Easter sides: Keep it simple and delicious
By Deirdre Parker Smith
Easter dinner — what memories does that conjure up?
Is it a big ham, with pineapple slices and cloves on the outside, maybe with potato salad or green beans?
Is it roasted chicken or another turkey?
For my family, it was usually a roast leg of lamb, with mint jelly and roasted potatoes and buttery peas with pearl onions.
Whatever your main dish, you have plenty of choices for side dishes. We’re all trying to simplify, so look towards easier accompaniments that won’t leave you in the kitchen for hours.
Most of these can be made ahead. Asparagus is just as good at room temperature as piping hot. Salads can easily be made in advance, as can ambrosia, which benefits from time for flavors to blend. Pick a couple things that don’t have to be ready at the same time as your meat so you’re not juggling too many things at once.
Try a salad using light, bright ingredients. All you need is a simple dressing, like a vinaigrette. Just blend 2 tablespoons of Dijon mustard with 2 tablespoons of red wine vinegar. Add 4-6 tablespoons olive oil, salt and pepper and whisk together. You can substitue lemon juice for the vinegar or use flavored vinegars.
Asparagus says spring and is available at the grocery store almost year round. The very thin spears cook in just minutes. Asparagus doesn’t need much more than salt and pepper, but toppings make it special.
The easiest way to do it and maximize flavor is to lay tender, thin spears on a baking sheet, sprinkle with salt, pepper, olive oil and balsamic vinegar and roast at 425 for 10-15 minutes. It’s the perfect dish to do after you take your roast out of the oven to rest.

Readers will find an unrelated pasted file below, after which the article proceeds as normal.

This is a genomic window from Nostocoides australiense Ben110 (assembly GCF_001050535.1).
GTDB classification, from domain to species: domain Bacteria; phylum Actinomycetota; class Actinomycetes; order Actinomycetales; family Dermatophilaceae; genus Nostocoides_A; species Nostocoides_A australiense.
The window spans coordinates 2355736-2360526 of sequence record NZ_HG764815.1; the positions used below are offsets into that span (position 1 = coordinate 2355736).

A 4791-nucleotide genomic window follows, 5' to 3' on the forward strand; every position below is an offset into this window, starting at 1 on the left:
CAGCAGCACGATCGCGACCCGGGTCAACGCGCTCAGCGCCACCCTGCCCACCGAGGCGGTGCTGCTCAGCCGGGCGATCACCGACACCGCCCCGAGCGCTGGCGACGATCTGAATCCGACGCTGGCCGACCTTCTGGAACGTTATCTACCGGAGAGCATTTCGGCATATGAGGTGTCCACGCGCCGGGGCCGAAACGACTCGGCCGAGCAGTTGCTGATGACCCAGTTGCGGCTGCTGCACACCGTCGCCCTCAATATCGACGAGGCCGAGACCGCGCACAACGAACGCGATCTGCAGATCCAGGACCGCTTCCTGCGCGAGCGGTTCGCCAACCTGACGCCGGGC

Embellish it with chopped hard cooked eggs or crumbles of feta cheese or a liberal sprinkling of Parmesan cheese. Roasting crisps the tips and leaves the asparagus bright green.
Don’t like asparagus? Try peas with fresh mint. You’ll be amazed at how well the two pair. Or fry a little prosciutto to crumble over the peas.
Remember the layered salad with peas and the heavy mayonnaise dressing? You can have your peas and salad without all that gloppy dressing. Mix baby spinach with thawed frozen peas, red or gold cherry tomatoes and slices of hard-boiled egg. Use a lemon vinaigrette. You don’t need to buy a lot of ingredients, and hey, if you want to crumble bacon over the top, go ahead.
Every meal needs a little starch, so make it tiny new potatoes. You can find these in the grocery store, but they are a little pricy. Look for the smallest new potatoes you can find, red-skinned, white or Yukon Gold, or a mix.
Boil until tender and then go Mediterranean. Instead of butter, use good olive oil and a handful of fresh herbs. Parsley is a must and chives would be nice, too. Perhaps some fresh rosemary or thyme. For a little kick, add freshly minced garlic, lemon zest and juice and plenty of salt and freshly ground black pepper.
Once potatoes have finished cooking, drain and toss all the other ingredients into the pot. Another option is to get jarred basil pesto and toss that with the potatoes.
It’s not Easter without eggs, is it?
If you dyed eggs, use them to make deviled eggs for your big meal. Everyone has a favorite recipe, but there are so many variations and additions, you could do an entire smorgasbord of deviled eggs, using a basic recipe and different add-ons, like crumbled bacon or chopped chives or thin strips of basil or a few tarragon leaves. Maybe your recipe calls for sweet pickle relish. Try spicy chow chow this time, toss in chopped banana peppers or pickled jalepenos.